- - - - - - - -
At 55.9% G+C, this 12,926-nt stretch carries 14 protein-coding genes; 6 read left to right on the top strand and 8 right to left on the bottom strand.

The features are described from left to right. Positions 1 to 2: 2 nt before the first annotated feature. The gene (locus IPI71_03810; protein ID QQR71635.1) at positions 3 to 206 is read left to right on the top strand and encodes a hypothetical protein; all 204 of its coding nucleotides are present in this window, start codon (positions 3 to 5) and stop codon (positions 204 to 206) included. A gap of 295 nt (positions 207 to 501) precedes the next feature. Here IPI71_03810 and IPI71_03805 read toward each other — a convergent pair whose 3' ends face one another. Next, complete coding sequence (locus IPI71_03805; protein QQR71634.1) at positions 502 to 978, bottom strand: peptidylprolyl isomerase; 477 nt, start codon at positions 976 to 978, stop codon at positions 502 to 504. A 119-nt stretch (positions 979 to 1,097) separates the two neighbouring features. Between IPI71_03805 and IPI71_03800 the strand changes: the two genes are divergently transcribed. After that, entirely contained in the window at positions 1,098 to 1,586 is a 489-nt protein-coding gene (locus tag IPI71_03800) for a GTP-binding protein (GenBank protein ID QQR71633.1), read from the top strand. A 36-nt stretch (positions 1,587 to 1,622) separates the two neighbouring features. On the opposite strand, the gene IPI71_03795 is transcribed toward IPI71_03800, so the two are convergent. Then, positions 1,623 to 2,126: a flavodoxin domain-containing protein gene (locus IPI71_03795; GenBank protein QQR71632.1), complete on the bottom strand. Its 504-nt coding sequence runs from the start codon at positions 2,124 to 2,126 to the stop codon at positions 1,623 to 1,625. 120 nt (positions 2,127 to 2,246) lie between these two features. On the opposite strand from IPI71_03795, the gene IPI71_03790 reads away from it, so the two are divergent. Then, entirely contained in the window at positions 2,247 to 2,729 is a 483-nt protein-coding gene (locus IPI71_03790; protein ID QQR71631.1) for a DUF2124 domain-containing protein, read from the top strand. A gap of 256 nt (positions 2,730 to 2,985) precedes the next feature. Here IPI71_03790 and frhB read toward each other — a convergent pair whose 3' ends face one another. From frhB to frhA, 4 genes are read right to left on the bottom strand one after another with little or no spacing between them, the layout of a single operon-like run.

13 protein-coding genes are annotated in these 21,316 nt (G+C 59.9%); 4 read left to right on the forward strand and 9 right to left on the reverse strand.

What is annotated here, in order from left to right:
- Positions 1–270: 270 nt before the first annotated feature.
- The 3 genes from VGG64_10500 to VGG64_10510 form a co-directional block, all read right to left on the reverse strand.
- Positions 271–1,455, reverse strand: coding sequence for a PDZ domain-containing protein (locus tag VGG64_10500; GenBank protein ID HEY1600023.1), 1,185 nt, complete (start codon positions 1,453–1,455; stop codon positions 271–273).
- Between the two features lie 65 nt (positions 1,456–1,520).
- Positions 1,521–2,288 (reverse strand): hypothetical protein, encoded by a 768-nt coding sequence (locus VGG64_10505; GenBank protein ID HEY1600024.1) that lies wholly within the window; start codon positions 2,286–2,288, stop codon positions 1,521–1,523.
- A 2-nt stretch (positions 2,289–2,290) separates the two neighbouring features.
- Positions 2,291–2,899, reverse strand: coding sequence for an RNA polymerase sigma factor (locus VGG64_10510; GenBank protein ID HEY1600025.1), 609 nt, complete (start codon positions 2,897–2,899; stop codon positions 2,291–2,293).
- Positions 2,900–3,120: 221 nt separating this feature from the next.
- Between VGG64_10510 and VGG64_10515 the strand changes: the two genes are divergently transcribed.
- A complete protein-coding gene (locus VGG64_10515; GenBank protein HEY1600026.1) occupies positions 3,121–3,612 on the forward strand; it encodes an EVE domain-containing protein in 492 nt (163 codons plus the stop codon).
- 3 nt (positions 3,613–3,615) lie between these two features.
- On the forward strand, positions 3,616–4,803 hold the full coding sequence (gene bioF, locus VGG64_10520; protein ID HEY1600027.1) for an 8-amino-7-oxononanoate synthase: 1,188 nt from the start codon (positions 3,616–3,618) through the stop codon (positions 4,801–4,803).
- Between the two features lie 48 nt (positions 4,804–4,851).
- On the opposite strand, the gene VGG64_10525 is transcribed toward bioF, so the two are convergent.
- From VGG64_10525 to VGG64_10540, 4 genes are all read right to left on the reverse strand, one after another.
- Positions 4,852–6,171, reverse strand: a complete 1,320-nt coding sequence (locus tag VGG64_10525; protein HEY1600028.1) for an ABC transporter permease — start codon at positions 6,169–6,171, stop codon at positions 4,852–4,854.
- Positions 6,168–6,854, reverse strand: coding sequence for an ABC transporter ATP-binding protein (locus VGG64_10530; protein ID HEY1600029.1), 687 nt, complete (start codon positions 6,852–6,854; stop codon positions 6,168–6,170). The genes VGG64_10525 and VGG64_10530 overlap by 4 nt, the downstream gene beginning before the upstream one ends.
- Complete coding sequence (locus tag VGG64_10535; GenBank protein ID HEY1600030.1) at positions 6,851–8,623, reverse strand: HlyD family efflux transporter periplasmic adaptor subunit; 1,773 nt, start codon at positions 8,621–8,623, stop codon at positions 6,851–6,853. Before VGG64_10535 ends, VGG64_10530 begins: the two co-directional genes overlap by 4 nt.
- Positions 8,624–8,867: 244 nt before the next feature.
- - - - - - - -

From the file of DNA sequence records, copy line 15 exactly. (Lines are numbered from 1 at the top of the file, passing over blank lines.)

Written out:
- 3 nt (positions 3,613–3,615) lie between these two features.